“Hi, I’m Shonali, and I’m a smartphone addict.” That could easily be me.

    But more and more I’m trying to rid myself of the old B&C. I love David’s idea of putting it in airplane mode (never thought of that… d’uh!), but I’ve started keeping it at the other end of the bedroom (or asking my husband to move it if he comes to bed later than me, that way I can catch up on social at night).

    Maybe it’s a function of growing older, and experiencing quite a bit of loss in recent years. But I don’t want to look back and think, “Man, I wish I’d been paying attention to ___ instead of checking my phone.”

    So maybe there’s hope for me yet…

  • Pingback: Feedly post from {grow} | Silence the Mind()

  • Brooke Ballard

    Thank you for such a thoughtful comment, Shonali! I love David’s idea, too. Last weekend — much like you do — I left my phone in the bedroom all weekend. I looked at it (“checked in”) once, maybe twice a day. And you know what?
    Nothing collapsed. I didn’t miss out on anything worth missing out on. And this week I feel incredibly relaxed and rested! I think a phone detox on the weekend just may be a perfect solution. 🙂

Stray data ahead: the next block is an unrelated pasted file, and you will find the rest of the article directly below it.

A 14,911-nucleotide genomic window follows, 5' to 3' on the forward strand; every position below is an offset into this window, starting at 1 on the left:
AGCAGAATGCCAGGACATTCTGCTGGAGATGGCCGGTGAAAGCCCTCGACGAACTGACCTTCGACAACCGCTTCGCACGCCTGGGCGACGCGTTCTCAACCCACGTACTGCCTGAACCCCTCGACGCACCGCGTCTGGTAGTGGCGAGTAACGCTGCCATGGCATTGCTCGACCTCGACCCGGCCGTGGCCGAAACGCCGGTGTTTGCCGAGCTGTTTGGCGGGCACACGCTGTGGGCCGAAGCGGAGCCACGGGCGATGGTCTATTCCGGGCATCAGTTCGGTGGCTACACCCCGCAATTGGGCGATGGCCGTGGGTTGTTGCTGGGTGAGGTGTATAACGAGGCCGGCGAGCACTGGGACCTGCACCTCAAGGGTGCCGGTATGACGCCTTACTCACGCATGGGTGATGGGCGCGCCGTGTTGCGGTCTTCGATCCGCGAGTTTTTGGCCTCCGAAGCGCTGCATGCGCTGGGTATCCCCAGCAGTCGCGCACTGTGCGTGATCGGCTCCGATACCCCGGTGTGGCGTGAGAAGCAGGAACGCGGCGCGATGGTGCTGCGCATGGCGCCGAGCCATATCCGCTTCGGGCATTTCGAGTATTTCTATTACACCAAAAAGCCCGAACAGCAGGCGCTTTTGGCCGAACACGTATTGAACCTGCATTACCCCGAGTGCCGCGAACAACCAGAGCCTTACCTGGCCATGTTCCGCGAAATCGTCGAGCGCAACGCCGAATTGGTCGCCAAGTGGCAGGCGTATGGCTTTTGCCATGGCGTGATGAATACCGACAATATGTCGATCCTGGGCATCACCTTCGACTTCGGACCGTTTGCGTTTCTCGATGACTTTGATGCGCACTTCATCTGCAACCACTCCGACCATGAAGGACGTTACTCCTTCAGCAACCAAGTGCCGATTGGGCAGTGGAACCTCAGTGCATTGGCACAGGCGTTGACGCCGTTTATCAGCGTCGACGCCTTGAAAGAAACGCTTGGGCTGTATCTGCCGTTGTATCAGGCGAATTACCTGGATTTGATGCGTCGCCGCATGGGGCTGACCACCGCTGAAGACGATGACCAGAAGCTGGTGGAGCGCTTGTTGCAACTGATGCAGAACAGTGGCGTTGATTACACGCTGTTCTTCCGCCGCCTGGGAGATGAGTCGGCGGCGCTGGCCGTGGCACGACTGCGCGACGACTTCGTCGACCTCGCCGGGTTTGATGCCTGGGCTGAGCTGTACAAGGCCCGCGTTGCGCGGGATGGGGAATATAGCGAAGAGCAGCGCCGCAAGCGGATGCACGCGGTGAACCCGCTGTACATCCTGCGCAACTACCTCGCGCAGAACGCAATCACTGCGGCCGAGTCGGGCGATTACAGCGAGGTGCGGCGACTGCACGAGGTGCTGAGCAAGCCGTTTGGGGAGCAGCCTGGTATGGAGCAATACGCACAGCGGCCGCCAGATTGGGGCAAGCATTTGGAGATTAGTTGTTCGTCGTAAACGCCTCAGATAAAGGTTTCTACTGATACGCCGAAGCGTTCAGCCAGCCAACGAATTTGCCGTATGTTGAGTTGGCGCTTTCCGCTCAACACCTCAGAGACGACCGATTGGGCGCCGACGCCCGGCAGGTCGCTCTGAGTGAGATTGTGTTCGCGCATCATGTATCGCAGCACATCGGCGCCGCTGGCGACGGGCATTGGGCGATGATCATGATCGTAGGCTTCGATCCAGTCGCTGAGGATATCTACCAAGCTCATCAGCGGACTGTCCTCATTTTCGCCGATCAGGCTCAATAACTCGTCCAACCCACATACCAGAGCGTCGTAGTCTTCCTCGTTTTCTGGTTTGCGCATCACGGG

• Kevin C Hartman

    Just catching this post. Excellent breakdown of a common tech concern. I have friends switching back to brick phones to distance themselves or who bail on certain social media platforms to encourage less smart phone time. I can’t say what will “work” for everyone, but for me it’s a couple things.

    1) I recently unsubscribed from nearly everything and turned off Push Notifications so my quiet times aren’t interrupted as frequently (that tweet can wait).

    2) I try to plug my phone in and turn on the ringer when I get home and treat is like a house line. I actually need my phone for work (so no brick phone for me) but I don’t need it in my hand when I’m bathing the kids or eating dinner. Those aren’t just times to exist, they’re experiences with family that should be treasured.

    There’s my two cents.

    Thanks for the post!